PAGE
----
Editor's Note: Alice Stewart is a CNN political commentator, NPR political contributor, former resident fellow at Harvard University and former communications director for Ted Cruz for President.
(CNN) - A life of lies has finally caught up with Roger Stone, a self-professed "dirty trickster" and longtime friend of President Trump. Or has it? As the wheels of justice turn for a man who deserves to be behind bars, it's evident the President can, and probably will, exercise his authority to intervene and potentially pardon Stone, who was convicted last November of lying to Congress, obstruction of justice and witness tampering.
Stone is still awaiting sentencing, and earlier this week, federal prosecutors recommended he serve seven to nine years in prison.
President Trump weighed in on Twitter, calling it "ridiculous," and within hours, top brass at the Justice Department overruled the prosecutors' recommendation, calling for a shorter sentence instead. The President then praised Attorney General Bill Barr for "taking charge of a case that was totally out of control."
The ball is now in the court of Judge Amy Berman Jackson, who is expected to sentence Stone on February 20. I spoke to a US district judge with a great deal of experience who said that if it were up to him, he would issue a sentence that was on the higher end of the recommendation, given Stone's history of lies and underhanded tactics. The judge I spoke to understands full well that regardless of what Judge Jackson does, President Trump is likely to cut Stone loose.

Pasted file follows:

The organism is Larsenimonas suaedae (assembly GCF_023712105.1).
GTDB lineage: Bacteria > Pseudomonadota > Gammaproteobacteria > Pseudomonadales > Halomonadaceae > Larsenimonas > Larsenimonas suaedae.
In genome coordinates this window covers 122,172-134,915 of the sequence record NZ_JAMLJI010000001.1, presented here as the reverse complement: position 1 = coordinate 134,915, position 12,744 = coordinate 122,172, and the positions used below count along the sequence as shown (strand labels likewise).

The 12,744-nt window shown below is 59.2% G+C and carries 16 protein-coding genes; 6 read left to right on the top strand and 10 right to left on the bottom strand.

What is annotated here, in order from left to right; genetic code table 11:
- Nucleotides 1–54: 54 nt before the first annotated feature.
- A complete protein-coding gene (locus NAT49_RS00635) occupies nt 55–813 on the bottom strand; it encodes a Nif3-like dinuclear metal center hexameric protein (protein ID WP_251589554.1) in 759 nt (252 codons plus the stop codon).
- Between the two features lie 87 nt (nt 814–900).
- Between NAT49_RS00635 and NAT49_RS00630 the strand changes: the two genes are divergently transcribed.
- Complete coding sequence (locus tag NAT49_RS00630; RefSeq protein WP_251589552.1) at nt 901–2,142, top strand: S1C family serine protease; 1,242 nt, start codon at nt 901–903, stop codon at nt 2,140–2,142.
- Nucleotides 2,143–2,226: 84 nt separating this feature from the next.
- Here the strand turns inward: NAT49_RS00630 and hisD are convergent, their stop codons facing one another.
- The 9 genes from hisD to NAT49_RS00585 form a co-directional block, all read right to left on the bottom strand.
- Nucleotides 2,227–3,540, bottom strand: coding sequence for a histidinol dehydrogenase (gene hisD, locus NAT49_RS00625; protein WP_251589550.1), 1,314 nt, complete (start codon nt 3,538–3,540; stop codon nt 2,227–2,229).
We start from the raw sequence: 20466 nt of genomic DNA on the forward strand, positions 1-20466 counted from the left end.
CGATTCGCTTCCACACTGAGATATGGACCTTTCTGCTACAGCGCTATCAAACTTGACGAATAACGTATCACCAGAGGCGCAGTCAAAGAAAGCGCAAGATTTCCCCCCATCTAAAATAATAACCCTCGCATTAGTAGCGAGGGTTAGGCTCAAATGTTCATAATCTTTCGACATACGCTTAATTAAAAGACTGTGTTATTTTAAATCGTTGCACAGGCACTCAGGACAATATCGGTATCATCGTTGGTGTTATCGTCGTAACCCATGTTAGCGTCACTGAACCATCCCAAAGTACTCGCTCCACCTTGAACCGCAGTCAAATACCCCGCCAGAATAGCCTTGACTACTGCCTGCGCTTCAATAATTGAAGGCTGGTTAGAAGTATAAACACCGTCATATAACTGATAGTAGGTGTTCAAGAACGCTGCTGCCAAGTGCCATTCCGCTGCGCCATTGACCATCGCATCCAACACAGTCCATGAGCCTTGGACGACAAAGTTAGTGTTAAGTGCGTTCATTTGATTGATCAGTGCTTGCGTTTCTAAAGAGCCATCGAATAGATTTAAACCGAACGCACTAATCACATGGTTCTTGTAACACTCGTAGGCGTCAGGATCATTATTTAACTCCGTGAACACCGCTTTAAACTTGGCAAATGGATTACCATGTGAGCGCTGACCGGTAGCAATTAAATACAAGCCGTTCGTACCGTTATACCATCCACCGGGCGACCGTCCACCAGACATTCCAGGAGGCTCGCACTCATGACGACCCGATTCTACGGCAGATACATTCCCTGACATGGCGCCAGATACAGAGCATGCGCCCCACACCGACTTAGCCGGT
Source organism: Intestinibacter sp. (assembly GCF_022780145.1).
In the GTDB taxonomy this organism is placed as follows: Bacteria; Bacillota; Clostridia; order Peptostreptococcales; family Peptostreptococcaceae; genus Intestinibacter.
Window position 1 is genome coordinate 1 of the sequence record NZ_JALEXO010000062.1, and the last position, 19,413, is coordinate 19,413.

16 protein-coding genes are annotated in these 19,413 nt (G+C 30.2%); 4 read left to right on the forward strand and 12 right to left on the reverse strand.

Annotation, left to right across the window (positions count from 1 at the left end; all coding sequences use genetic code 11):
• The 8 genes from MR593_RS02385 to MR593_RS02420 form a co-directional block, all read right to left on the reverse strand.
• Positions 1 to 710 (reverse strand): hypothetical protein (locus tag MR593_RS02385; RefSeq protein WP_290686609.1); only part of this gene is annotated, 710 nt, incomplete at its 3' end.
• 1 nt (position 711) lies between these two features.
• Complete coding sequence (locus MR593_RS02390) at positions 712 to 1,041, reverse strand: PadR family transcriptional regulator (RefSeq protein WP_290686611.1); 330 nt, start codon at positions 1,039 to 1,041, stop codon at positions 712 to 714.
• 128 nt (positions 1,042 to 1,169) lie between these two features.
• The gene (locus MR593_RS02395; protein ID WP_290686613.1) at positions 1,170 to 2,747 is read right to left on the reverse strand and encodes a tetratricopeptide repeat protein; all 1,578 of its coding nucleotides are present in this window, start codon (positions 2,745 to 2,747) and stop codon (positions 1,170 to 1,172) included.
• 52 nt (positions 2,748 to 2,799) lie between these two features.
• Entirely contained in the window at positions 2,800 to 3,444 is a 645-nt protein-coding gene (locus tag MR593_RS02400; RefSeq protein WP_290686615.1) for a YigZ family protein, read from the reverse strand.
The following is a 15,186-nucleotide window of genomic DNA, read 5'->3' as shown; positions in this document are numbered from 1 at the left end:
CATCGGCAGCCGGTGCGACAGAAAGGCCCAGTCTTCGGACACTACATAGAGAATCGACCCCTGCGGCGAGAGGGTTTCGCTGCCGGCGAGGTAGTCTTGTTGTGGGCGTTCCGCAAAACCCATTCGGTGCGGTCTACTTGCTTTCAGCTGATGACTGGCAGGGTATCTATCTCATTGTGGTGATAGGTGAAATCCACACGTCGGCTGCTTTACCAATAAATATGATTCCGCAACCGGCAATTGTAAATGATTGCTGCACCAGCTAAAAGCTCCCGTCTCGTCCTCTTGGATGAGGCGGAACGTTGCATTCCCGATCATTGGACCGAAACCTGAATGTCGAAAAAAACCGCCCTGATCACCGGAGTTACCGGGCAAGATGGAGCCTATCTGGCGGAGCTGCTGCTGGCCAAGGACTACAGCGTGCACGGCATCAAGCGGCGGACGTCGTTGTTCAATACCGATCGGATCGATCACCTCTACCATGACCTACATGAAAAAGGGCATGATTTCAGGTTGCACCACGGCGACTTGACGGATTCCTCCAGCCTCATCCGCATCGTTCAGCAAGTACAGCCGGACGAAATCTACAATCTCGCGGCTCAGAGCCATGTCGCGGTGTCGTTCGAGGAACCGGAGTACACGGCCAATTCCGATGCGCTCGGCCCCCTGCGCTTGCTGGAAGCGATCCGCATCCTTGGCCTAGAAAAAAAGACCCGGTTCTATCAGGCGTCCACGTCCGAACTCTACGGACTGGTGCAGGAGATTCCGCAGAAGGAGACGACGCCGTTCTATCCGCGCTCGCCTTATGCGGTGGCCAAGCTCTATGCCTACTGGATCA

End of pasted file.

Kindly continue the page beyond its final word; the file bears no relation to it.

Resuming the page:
Be that as it may, it's worth noting Stone's underhanded history, or at least my connection with it.
In 2016, my former boss, Sen. Ted Cruz and then-candidate Donald Trump were locked in a heated Republican primary race. Shortly after Super Tuesday, Stone was the only source quoted on the record in the outlandish National Enquirer story that Cruz was involved with not one, but five mistresses.
The false story of multiple affairs was profoundly damaging not only to Cruz's campaign, which lost valuable time responding to the claims, but also for the innocent women who were wrongly accused of being involved. While the National Enquirer did not identify the five alleged mistresses, it included pixelated headshots with black bars over their eyes.
My happily married friend and CNN colleague Amanda Carpenter was falsely accused and 'gaslit' live on television about her involvement in the bogus story. This resulted in brutal online harassment, which included negative tweets, photoshopped images of her children and trolls who impersonated her husband with fake social media accounts. Years later, she tells me she is still constantly vigilant against bad actors seeking to lie, unfairly smear opponents and take the low road for political advantage.
Stone also pushed the conspiracy theory that Sen. Cruz's father, Pastor Rafael Cruz, was involved in the assassination of John F. Kennedy. Stone claimed Rafael had "CIA connections" and told Chuck Todd, "I think he's a shady character."
Rafael is one of the most God-fearing men I have met. He is a good man. As the tabloid story began to infiltrate mainstream media, I had to call Rafael and actually ask him if he was involved in the assassination of JFK in order to rebut the claims to media. Needless to say, he said "no."
The personal character assassinations are just a small fraction of Stone's life's work dedicated to political destruction. It's fully appropriate for Stone's character history to be considered in the upcoming sentencing. Understanding full well that a presidential pardon is likely on the horizon, I encourage Judge Jackson to lean on the high end of the guidelines and let the chips fall where they may.